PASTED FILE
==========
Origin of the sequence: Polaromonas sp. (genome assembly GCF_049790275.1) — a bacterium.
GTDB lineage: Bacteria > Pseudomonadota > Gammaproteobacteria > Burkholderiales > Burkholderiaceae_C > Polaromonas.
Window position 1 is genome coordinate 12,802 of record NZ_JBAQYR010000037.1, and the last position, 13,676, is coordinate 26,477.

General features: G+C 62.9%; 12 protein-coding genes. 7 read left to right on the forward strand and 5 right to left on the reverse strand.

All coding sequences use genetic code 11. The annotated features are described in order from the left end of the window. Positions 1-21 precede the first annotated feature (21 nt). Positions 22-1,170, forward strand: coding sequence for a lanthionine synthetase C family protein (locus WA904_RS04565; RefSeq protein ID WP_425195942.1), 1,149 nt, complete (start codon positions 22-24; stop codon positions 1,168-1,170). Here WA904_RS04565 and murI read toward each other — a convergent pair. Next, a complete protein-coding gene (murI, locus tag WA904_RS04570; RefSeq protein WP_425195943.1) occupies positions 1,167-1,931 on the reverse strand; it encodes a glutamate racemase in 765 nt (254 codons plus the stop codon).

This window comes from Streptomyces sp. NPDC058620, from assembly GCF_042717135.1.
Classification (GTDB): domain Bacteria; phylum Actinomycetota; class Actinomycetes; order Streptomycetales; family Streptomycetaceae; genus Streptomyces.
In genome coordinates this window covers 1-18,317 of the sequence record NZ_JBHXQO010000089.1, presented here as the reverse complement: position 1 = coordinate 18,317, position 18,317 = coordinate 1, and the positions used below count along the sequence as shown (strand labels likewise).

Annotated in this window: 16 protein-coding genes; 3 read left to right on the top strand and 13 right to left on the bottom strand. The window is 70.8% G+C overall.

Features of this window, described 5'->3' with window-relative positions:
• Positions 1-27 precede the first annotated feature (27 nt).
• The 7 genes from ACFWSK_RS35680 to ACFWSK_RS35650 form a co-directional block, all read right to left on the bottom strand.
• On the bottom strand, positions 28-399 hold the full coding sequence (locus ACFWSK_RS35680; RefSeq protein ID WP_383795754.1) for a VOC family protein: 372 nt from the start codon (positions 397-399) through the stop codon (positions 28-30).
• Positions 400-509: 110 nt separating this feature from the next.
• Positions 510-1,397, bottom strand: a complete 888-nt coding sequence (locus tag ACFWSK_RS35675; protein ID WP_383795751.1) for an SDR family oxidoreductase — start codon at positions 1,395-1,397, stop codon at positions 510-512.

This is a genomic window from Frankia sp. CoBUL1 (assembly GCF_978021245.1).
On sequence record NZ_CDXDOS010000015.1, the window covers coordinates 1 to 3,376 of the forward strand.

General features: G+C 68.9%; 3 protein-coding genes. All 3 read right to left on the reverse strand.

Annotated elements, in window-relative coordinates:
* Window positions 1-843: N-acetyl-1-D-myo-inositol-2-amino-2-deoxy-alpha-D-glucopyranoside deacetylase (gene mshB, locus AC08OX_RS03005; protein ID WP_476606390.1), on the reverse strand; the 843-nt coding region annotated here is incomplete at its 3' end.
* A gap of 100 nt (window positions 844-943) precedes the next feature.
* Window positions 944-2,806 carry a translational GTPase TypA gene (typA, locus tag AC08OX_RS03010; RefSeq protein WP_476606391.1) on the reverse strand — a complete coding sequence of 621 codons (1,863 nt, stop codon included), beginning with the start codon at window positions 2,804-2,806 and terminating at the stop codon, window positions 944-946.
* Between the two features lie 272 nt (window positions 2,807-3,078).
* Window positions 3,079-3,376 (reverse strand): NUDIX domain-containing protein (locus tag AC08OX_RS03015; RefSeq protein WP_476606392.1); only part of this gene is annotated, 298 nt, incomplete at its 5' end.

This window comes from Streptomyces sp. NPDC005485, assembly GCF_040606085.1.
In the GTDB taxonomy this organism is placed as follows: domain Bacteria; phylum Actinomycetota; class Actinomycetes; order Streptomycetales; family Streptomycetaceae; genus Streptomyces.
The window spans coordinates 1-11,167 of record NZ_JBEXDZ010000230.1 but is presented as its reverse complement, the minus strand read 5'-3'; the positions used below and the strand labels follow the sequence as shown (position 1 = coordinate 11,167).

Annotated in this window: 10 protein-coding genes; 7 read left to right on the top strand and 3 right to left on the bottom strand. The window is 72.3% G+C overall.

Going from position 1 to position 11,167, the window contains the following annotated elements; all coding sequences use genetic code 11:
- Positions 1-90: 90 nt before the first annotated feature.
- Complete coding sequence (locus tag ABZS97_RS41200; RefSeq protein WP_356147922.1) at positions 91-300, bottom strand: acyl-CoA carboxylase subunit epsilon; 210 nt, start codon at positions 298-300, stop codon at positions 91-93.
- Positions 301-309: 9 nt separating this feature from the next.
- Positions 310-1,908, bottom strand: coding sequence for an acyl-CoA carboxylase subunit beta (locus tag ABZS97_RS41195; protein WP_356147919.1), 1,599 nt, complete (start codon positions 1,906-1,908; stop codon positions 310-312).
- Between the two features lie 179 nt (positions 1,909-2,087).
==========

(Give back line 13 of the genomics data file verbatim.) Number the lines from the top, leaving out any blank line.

• On the bottom strand, positions 28-399 hold the full coding sequence (locus ACFWSK_RS35680; RefSeq protein ID WP_383795754.1) for a VOC family protein: 372 nt from the start codon (positions 397-399) through the stop codon (positions 28-30).